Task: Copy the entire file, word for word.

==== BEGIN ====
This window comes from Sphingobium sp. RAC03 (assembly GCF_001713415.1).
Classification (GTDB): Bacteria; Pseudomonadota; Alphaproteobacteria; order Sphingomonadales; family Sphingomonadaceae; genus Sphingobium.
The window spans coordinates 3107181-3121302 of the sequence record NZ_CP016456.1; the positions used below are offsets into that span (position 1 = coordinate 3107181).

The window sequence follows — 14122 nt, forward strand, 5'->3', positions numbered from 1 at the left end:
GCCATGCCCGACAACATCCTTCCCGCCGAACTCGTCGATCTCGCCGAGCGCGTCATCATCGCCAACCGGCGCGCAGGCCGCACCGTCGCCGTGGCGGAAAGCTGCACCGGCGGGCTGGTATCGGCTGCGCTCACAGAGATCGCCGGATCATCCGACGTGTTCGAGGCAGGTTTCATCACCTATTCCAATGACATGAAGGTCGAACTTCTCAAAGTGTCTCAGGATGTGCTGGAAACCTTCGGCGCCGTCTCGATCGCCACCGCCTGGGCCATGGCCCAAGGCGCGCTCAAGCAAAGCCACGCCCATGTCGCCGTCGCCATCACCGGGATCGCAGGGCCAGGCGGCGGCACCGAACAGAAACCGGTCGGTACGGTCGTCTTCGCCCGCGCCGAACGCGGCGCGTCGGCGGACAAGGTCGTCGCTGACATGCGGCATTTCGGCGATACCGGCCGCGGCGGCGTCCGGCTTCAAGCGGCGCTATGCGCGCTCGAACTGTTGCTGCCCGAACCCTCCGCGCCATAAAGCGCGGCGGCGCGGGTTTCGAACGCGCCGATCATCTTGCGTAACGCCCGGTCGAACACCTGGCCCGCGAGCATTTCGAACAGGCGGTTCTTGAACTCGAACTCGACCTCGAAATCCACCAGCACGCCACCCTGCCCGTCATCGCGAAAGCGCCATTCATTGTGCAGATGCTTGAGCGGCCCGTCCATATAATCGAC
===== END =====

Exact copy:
This window comes from Sphingobium sp. RAC03 (assembly GCF_001713415.1).
Classification (GTDB): Bacteria; Pseudomonadota; Alphaproteobacteria; order Sphingomonadales; family Sphingomonadaceae; genus Sphingobium.
The window spans coordinates 3107181-3121302 of the sequence record NZ_CP016456.1; the positions used below are offsets into that span (position 1 = coordinate 3107181).

The window sequence follows — 14122 nt, forward strand, 5'->3', positions numbered from 1 at the left end:
GCCATGCCCGACAACATCCTTCCCGCCGAACTCGTCGATCTCGCCGAGCGCGTCATCATCGCCAACCGGCGCGCAGGCCGCACCGTCGCCGTGGCGGAAAGCTGCACCGGCGGGCTGGTATCGGCTGCGCTCACAGAGATCGCCGGATCATCCGACGTGTTCGAGGCAGGTTTCATCACCTATTCCAATGACATGAAGGTCGAACTTCTCAAAGTGTCTCAGGATGTGCTGGAAACCTTCGGCGCCGTCTCGATCGCCACCGCCTGGGCCATGGCCCAAGGCGCGCTCAAGCAAAGCCACGCCCATGTCGCCGTCGCCATCACCGGGATCGCAGGGCCAGGCGGCGGCACCGAACAGAAACCGGTCGGTACGGTCGTCTTCGCCCGCGCCGAACGCGGCGCGTCGGCGGACAAGGTCGTCGCTGACATGCGGCATTTCGGCGATACCGGCCGCGGCGGCGTCCGGCTTCAAGCGGCGCTATGCGCGCTCGAACTGTTGCTGCCCGAACCCTCCGCGCCATAAAGCGCGGCGGCGCGGGTTTCGAACGCGCCGATCATCTTGCGTAACGCCCGGTCGAACACCTGGCCCGCGAGCATTTCGAACAGGCGGTTCTTGAACTCGAACTCGACCTCGAAATCCACCAGCACGCCACCCTGCCCGTCATCGCGAAAGCGCCATTCATTGTGCAGATGCTTGAGCGGCCCGTCCATATAATCGAC